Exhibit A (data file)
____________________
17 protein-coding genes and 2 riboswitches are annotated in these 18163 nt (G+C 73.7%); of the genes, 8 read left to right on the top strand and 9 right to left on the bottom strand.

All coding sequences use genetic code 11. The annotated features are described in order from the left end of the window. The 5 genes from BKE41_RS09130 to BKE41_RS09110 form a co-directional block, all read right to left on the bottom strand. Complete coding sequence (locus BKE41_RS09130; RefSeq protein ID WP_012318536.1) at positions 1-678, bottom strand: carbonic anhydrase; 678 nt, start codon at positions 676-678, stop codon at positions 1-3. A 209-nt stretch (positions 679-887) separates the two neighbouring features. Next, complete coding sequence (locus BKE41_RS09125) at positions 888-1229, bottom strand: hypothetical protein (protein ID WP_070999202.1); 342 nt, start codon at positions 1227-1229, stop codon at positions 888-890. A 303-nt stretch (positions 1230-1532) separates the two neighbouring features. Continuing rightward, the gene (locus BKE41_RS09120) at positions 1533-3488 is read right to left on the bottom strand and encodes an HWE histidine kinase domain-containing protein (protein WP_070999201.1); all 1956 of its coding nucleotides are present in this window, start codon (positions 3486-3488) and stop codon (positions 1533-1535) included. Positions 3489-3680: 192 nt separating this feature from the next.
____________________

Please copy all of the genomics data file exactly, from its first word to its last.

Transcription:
17 protein-coding genes and 2 riboswitches are annotated in these 18163 nt (G+C 73.7%); of the genes, 8 read left to right on the top strand and 9 right to left on the bottom strand.

All coding sequences use genetic code 11. The annotated features are described in order from the left end of the window. The 5 genes from BKE41_RS09130 to BKE41_RS09110 form a co-directional block, all read right to left on the bottom strand. Complete coding sequence (locus BKE41_RS09130; RefSeq protein ID WP_012318536.1) at positions 1-678, bottom strand: carbonic anhydrase; 678 nt, start codon at positions 676-678, stop codon at positions 1-3. A 209-nt stretch (positions 679-887) separates the two neighbouring features. Next, complete coding sequence (locus BKE41_RS09125) at positions 888-1229, bottom strand: hypothetical protein (protein ID WP_070999202.1); 342 nt, start codon at positions 1227-1229, stop codon at positions 888-890. A 303-nt stretch (positions 1230-1532) separates the two neighbouring features. Continuing rightward, the gene (locus BKE41_RS09120) at positions 1533-3488 is read right to left on the bottom strand and encodes an HWE histidine kinase domain-containing protein (protein WP_070999201.1); all 1956 of its coding nucleotides are present in this window, start codon (positions 3486-3488) and stop codon (positions 1533-1535) included. Positions 3489-3680: 192 nt separating this feature from the next.